This page has been automatically translated from French into English by a translation software. Automatic translations are not as accurate as translations made by professional human translators. Nevertheless these pages can help you understand information published by the City of Brussels.
Brussels was born around 979. The development of the city is marked by 3 big periods. The first one is situated between the 11th and the first half of the 12th century, the second one between the 13th and the 14th century and the last one between the 17th and the 18th century.
At the end of the 10th century, the current territory of Belgium belonged, partially to the emperor of the Germanic Saint Empire (roughly, south half of the country) and to the king of France (roughly, north half of the country). The emperor Otton III wished to watch the count of Flanders, vassal of the king of France, and to prevent him from entering his Empire. He thus handed over lands to his vassal, the duke of Basse-Lotharingie, asking him to build a fort there.
The natural site of the islands of Senne, defended by the river and the swamps, appeared to agree perfectly. Charles of France, duke of Basse-Lotharingie, installed a fort here around 979.
Next to this fort the city of Brussels originated. The site attracted lots of traders. In the North, the river became indeed navigable. They installed a little port there, a modest hamlet where inhabitants settled for their agricultural and commercial activities.
In the military and state-owned fort a port emerged, which attracted the inhabitants. A square was converted into a market. It took the name of Nedermerct, the origin of the future Grand-Place. This stage of pre-urban development is situated between 1000 and 1150.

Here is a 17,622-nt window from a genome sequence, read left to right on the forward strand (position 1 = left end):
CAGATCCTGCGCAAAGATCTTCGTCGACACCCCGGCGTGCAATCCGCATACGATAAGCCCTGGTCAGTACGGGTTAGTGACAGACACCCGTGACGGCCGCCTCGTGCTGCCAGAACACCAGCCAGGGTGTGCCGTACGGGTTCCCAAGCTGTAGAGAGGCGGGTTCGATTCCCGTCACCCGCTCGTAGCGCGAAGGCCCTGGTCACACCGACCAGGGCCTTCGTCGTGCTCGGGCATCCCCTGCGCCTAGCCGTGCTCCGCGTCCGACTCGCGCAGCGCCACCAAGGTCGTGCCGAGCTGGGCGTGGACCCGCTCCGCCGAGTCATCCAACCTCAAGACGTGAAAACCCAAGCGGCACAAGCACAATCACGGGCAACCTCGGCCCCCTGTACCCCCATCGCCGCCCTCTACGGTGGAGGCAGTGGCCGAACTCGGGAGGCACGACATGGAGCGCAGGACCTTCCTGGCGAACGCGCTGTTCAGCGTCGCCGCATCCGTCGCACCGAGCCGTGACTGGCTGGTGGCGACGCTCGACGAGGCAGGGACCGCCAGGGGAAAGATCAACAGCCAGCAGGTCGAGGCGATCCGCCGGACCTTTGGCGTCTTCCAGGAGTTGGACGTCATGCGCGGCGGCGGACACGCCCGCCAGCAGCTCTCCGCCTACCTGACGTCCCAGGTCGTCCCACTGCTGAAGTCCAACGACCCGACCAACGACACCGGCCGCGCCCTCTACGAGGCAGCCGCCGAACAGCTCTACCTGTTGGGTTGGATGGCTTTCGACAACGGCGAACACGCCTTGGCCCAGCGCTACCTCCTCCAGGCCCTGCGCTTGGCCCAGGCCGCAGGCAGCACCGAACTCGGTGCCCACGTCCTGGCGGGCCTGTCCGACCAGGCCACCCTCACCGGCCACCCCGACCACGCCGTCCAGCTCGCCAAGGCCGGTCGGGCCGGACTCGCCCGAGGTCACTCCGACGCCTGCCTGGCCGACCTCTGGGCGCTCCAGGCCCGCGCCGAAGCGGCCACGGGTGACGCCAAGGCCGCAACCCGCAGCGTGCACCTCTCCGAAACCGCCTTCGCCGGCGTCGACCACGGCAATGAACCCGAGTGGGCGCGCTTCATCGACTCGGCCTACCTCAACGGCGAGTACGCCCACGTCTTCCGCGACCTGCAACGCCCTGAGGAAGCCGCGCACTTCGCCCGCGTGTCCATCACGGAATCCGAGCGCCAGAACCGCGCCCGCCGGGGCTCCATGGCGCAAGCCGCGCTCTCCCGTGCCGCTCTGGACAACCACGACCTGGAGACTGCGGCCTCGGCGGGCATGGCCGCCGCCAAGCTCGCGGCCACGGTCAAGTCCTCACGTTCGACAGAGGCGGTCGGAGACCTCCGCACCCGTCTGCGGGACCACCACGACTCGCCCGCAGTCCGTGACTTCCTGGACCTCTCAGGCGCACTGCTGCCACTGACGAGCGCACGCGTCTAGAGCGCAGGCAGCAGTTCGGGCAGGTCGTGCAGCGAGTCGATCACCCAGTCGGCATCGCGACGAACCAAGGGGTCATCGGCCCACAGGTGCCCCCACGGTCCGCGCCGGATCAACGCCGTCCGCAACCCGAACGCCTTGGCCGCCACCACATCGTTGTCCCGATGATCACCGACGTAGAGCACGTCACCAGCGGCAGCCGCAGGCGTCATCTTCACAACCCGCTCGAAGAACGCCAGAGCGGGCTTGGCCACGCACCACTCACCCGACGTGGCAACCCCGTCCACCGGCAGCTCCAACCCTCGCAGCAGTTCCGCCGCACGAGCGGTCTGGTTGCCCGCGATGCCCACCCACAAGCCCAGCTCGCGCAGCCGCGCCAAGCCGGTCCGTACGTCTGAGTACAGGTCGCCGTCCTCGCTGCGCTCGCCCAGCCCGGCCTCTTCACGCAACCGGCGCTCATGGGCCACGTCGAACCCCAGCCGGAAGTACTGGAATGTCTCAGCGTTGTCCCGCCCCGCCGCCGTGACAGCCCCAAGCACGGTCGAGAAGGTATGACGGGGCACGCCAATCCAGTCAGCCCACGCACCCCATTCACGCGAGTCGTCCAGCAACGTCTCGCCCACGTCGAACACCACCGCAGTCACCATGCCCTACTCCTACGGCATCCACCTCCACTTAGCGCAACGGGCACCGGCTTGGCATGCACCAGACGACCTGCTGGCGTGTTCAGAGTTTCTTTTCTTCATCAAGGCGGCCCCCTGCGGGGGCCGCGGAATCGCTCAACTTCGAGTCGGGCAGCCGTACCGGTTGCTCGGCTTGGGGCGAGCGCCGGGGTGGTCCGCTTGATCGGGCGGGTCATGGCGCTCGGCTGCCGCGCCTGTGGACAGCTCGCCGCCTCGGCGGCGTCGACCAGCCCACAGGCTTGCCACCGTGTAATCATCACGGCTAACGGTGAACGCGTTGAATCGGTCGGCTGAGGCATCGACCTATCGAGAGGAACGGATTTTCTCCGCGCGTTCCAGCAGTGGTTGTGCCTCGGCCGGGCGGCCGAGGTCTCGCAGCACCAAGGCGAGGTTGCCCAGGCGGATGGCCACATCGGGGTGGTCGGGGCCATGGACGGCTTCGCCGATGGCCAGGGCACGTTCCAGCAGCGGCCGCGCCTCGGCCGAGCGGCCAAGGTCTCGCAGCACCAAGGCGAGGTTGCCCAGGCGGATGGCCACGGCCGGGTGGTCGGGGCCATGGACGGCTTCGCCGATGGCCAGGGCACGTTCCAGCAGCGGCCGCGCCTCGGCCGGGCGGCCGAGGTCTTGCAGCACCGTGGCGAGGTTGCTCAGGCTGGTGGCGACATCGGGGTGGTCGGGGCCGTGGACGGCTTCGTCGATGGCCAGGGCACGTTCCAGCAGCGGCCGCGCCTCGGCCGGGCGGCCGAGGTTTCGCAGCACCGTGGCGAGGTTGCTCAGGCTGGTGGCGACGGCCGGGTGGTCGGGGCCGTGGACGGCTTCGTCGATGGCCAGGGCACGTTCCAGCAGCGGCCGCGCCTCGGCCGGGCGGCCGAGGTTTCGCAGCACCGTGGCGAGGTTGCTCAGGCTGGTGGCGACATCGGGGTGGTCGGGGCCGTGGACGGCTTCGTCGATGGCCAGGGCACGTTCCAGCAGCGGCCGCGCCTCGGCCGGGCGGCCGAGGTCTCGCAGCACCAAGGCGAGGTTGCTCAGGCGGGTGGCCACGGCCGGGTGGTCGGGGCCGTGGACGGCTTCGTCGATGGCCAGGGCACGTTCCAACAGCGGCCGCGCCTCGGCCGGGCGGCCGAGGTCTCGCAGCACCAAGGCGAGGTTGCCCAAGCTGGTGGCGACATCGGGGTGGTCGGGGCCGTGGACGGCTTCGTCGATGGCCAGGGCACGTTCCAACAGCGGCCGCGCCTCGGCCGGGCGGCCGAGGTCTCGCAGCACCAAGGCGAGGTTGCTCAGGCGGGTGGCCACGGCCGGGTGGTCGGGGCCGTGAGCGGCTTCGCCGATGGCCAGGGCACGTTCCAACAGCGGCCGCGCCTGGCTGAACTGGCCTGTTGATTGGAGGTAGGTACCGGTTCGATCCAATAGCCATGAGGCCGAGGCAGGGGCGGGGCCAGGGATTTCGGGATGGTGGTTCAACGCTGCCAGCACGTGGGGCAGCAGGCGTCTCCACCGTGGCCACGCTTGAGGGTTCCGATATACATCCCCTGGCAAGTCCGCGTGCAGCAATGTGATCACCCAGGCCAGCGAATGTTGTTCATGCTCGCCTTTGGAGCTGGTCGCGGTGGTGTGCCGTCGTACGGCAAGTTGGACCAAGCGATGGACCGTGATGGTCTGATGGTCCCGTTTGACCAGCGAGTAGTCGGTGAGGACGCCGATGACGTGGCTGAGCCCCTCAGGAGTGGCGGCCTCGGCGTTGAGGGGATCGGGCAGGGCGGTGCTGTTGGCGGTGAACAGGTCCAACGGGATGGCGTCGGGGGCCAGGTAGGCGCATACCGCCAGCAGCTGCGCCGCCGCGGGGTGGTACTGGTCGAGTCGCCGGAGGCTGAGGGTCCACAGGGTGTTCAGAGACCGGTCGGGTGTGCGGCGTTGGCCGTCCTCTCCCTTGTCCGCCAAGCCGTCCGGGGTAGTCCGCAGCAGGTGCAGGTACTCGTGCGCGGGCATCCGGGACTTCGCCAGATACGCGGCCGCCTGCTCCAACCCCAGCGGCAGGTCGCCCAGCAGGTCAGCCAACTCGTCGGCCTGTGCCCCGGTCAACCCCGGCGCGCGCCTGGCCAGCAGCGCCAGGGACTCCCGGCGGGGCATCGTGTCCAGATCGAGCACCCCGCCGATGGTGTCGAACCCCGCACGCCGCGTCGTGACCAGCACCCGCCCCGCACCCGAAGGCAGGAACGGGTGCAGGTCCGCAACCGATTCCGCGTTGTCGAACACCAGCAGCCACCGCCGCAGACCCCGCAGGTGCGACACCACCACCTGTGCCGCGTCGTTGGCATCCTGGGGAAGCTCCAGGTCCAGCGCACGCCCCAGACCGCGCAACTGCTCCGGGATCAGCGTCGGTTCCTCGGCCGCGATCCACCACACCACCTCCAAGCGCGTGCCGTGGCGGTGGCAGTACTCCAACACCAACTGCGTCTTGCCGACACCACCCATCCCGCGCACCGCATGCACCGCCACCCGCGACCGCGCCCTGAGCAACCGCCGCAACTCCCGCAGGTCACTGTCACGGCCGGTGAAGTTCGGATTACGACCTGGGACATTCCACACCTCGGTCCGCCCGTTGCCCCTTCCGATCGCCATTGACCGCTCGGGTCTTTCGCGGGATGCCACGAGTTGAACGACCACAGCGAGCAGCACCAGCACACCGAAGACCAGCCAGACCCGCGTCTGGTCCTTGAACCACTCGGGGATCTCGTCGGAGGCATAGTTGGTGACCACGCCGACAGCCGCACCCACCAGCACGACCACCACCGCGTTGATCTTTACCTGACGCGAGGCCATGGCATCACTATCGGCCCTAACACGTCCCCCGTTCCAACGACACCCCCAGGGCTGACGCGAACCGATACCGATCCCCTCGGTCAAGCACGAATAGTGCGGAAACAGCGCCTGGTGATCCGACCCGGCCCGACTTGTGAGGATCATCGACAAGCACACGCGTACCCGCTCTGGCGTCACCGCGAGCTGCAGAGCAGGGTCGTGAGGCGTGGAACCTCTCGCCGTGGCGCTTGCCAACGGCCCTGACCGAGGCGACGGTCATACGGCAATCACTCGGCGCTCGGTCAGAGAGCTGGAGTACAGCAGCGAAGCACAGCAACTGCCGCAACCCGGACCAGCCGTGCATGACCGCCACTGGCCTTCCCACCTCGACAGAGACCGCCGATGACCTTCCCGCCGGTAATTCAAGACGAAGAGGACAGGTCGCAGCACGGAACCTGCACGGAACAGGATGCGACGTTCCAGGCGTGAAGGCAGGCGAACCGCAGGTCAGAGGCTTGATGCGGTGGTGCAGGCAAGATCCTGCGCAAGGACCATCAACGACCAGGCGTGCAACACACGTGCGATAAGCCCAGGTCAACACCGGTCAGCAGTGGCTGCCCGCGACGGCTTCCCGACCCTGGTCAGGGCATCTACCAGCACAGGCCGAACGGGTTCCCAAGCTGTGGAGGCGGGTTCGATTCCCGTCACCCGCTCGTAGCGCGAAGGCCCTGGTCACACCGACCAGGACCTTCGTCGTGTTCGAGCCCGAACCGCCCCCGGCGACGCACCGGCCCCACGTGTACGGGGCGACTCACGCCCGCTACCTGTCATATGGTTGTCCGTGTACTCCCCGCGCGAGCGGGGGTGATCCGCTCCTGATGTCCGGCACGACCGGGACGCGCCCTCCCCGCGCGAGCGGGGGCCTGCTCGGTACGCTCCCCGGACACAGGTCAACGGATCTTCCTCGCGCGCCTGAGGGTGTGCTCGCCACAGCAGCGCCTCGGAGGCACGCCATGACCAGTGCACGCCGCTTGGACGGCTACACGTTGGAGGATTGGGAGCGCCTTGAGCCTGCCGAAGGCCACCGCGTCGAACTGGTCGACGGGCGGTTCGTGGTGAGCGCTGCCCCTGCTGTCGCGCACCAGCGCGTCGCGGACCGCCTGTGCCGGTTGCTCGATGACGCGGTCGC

Around the same time, on one of the hills around the Senne, the church Saint Michel was built, in the place of a former Carolingian church and near a village. On another hill, in the Coudenberg, the count of Louvain, heir of the rights of the duke of Basse-Lotharingie, built a castle. The fort of the 10th century was abandoned.
For what motive? Did the count wish, for strategic reasons, to move his housing environment on a hill? Or did he look for a more pleasant place, away from the urban community? Historians and archaeologists wonder.
The urban nucleus grows between these three zones: the port, the church Saint Michel and the castle of the Coudenberg. A population absorbed in commercial, craft and rural activities, settled down at first on the right bank, in front of the islands, then extended also eastwards of the hill of the Coudenberg, to avoid the floods.
A first wall was built around the village in the 12th century. Certain historians place it at the beginning of the century, the others toward the end. The wall had a length of 4 kilometres with 50 towers and 7 doors. Some of these can still be seen in the city today.
In the 13th and 14th century, this wall became too narrow to contain all the population. Worker districts had even been established outside. The increase of the population was explained by a demand of manpower, justified by the prosperity of the local industries. So, one second wall was built in the 4th quarter of the 14th century. It would contain the population of the city till the end of the 18th century.
In the 17th and 18th century, the increase of the urban populating entailed the reproduction and the diversification of markets, the creation of specialized markets and market halls. Most of the markets occupied spaces around the Grand-Place. The most cumbersome markets were held near the first wall. The first halls must have been built in the 13th century. They became vaster or more numerous from the 14th century onwards.